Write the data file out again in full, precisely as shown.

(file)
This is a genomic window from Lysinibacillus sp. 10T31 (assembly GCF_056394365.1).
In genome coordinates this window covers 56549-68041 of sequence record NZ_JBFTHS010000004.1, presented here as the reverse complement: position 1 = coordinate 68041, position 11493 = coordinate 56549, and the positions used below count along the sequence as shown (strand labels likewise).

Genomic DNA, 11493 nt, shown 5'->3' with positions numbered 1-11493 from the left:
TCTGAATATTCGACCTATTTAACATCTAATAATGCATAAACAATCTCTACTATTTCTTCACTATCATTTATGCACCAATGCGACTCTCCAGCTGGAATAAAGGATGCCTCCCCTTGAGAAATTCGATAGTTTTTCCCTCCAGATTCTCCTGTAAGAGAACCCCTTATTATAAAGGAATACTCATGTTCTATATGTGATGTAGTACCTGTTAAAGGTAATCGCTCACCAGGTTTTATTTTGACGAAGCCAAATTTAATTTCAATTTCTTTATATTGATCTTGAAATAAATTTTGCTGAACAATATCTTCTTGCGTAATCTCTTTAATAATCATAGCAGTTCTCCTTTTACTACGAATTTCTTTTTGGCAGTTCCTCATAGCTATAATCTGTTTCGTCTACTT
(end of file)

This is a genomic window from Lysinibacillus sp. 10T31 (assembly GCF_056394365.1).
In genome coordinates this window covers 56549-68041 of sequence record NZ_JBFTHS010000004.1, presented here as the reverse complement: position 1 = coordinate 68041, position 11493 = coordinate 56549, and the positions used below count along the sequence as shown (strand labels likewise).

Genomic DNA, 11493 nt, shown 5'->3' with positions numbered 1-11493 from the left:
TCTGAATATTCGACCTATTTAACATCTAATAATGCATAAACAATCTCTACTATTTCTTCACTATCATTTATGCACCAATGCGACTCTCCAGCTGGAATAAAGGATGCCTCCCCTTGAGAAATTCGATAGTTTTTCCCTCCAGATTCTCCTGTAAGAGAACCCCTTATTATAAAGGAATACTCATGTTCTATATGTGATGTAGTACCTGTTAAAGGTAATCGCTCACCAGGTTTTATTTTGACGAAGCCAAATTTAATTTCAATTTCTTTATATTGATCTTGAAATAAATTTTGCTGAACAATATCTTCTTGCGTAATCTCTTTAATAATCATAGCAGTTCTCCTTTTACTACGAATTTCTTTTTGGCAGTTCCTCATAGCTATAATCTGTTTCGTCTACTT